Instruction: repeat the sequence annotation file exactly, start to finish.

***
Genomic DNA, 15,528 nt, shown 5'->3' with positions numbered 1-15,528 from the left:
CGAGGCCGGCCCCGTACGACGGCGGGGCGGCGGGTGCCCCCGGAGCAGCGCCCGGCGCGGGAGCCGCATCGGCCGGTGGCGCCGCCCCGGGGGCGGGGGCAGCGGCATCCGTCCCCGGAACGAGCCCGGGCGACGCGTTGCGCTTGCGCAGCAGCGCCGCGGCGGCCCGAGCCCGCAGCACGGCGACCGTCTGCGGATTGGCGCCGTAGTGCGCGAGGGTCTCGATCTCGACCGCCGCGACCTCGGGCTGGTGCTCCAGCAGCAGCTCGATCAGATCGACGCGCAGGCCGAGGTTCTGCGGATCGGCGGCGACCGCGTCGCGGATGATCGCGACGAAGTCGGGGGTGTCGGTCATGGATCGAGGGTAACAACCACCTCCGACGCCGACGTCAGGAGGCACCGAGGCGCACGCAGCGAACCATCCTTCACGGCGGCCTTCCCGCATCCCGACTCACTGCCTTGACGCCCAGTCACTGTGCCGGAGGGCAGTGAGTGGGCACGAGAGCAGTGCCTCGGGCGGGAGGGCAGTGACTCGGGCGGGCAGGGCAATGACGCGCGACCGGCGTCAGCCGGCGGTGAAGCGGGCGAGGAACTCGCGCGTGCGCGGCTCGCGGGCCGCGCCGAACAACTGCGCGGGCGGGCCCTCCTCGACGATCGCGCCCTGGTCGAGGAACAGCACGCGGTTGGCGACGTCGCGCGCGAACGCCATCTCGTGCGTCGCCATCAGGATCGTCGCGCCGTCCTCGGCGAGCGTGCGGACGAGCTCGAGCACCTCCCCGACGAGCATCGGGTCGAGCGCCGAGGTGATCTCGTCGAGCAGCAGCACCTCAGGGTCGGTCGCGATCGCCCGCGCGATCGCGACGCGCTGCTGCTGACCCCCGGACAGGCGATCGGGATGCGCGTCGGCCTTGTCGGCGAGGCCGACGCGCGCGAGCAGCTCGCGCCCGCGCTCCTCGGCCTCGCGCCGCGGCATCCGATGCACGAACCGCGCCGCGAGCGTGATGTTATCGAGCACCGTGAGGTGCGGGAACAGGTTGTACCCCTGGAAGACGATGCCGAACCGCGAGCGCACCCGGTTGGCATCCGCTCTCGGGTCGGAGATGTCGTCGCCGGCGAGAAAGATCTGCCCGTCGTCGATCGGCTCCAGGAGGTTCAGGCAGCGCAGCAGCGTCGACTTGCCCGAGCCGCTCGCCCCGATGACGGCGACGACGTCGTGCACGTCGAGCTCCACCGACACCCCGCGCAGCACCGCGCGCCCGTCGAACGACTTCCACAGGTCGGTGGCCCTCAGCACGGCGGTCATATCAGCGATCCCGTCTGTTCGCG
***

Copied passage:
Genomic DNA, 15,528 nt, shown 5'->3' with positions numbered 1-15,528 from the left:
CGAGGCCGGCCCCGTACGACGGCGGGGCGGCGGGTGCCCCCGGAGCAGCGCCCGGCGCGGGAGCCGCATCGGCCGGTGGCGCCGCCCCGGGGGCGGGGGCAGCGGCATCCGTCCCCGGAACGAGCCCGGGCGACGCGTTGCGCTTGCGCAGCAGCGCCGCGGCGGCCCGAGCCCGCAGCACGGCGACCGTCTGCGGATTGGCGCCGTAGTGCGCGAGGGTCTCGATCTCGACCGCCGCGACCTCGGGCTGGTGCTCCAGCAGCAGCTCGATCAGATCGACGCGCAGGCCGAGGTTCTGCGGATCGGCGGCGACCGCGTCGCGGATGATCGCGACGAAGTCGGGGGTGTCGGTCATGGATCGAGGGTAACAACCACCTCCGACGCCGACGTCAGGAGGCACCGAGGCGCACGCAGCGAACCATCCTTCACGGCGGCCTTCCCGCATCCCGACTCACTGCCTTGACGCCCAGTCACTGTGCCGGAGGGCAGTGAGTGGGCACGAGAGCAGTGCCTCGGGCGGGAGGGCAGTGACTCGGGCGGGCAGGGCAATGACGCGCGACCGGCGTCAGCCGGCGGTGAAGCGGGCGAGGAACTCGCGCGTGCGCGGCTCGCGGGCCGCGCCGAACAACTGCGCGGGCGGGCCCTCCTCGACGATCGCGCCCTGGTCGAGGAACAGCACGCGGTTGGCGACGTCGCGCGCGAACGCCATCTCGTGCGTCGCCATCAGGATCGTCGCGCCGTCCTCGGCGAGCGTGCGGACGAGCTCGAGCACCTCCCCGACGAGCATCGGGTCGAGCGCCGAGGTGATCTCGTCGAGCAGCAGCACCTCAGGGTCGGTCGCGATCGCCCGCGCGATCGCGACGCGCTGCTGCTGACCCCCGGACAGGCGATCGGGATGCGCGTCGGCCTTGTCGGCGAGGCCGACGCGCGCGAGCAGCTCGCGCCCGCGCTCCTCGGCCTCGCGCCGCGGCATCCGATGCACGAACCGCGCCGCGAGCGTGATGTTATCGAGCACCGTGAGGTGCGGGAACAGGTTGTACCCCTGGAAGACGATGCCGAACCGCGAGCGCACCCGGTTGGCATCCGCTCTCGGGTCGGAGATGTCGTCGCCGGCGAGAAAGATCTGCCCGTCGTCGATCGGCTCCAGGAGGTTCAGGCAGCGCAGCAGCGTCGACTTGCCCGAGCCGCTCGCCCCGATGACGGCGACGACGTCGTGCACGTCGAGCTCCACCGACACCCCGCGCAGCACCGCGCGCCCGTCGAACGACTTCCACAGGTCGGTGGCCCTCAGCACGGCGGTCATATCAGCGATCCCGTCTGTTCGCG